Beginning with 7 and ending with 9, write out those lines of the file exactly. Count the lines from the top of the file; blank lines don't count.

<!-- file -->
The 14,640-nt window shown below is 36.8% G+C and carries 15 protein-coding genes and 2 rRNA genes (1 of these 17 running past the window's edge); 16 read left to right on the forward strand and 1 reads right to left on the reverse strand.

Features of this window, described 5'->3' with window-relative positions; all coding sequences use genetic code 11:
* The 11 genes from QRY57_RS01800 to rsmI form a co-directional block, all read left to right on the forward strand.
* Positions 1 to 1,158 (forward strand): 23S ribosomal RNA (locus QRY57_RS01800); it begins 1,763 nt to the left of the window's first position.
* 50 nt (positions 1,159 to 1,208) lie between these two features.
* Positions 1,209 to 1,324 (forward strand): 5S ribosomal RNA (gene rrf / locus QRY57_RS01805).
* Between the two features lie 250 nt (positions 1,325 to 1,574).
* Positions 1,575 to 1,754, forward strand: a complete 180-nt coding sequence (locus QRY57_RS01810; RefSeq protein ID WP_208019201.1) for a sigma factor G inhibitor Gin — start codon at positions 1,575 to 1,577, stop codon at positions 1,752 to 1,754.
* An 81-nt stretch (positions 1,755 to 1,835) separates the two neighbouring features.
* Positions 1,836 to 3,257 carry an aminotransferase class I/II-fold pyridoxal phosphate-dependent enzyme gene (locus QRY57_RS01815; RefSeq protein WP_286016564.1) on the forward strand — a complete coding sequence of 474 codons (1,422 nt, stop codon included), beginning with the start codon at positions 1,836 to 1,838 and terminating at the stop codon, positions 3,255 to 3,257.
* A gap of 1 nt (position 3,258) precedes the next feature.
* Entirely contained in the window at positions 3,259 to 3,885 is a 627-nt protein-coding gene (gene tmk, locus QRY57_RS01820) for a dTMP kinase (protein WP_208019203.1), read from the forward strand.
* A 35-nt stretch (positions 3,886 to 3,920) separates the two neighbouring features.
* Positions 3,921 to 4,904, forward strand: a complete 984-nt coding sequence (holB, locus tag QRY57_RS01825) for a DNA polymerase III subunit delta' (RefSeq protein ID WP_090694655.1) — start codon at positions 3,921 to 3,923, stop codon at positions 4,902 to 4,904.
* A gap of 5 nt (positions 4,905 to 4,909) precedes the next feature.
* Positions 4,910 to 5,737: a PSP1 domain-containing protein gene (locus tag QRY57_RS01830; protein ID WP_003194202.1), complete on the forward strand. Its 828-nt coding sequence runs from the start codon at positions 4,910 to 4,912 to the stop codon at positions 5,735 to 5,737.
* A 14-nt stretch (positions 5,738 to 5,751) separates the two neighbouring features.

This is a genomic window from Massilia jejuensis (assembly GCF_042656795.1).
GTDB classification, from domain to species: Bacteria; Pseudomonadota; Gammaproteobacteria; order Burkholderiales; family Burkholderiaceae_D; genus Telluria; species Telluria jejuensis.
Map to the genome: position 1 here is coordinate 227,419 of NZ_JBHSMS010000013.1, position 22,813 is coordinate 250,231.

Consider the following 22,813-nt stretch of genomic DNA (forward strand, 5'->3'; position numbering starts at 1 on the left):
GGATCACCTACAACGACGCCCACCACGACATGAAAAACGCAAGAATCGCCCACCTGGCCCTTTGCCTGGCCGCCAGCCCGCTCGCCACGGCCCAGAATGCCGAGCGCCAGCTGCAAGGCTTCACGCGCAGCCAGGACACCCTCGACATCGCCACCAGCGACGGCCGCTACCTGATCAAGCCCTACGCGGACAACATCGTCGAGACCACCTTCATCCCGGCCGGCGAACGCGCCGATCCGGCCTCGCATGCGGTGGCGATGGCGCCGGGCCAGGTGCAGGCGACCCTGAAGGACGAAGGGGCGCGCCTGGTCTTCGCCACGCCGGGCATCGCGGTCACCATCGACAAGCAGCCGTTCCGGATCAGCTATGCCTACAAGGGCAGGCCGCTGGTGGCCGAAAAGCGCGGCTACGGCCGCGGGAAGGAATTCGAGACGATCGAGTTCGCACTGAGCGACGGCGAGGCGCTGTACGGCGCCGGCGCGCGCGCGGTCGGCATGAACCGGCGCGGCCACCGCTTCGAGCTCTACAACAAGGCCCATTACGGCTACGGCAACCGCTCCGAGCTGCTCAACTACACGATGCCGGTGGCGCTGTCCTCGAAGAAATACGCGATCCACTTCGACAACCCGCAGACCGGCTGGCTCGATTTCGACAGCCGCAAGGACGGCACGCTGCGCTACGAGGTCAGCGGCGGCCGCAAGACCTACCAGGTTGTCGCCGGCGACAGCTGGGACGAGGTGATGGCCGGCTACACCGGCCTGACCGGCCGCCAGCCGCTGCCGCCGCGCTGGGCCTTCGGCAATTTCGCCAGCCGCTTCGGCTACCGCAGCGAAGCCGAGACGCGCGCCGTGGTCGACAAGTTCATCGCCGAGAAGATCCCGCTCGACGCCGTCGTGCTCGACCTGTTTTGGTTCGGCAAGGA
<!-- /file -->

* Between the two features lie 250 nt (positions 1,325 to 1,574).
* Positions 1,575 to 1,754, forward strand: a complete 180-nt coding sequence (locus QRY57_RS01810; RefSeq protein ID WP_208019201.1) for a sigma factor G inhibitor Gin — start codon at positions 1,575 to 1,577, stop codon at positions 1,752 to 1,754.
* An 81-nt stretch (positions 1,755 to 1,835) separates the two neighbouring features.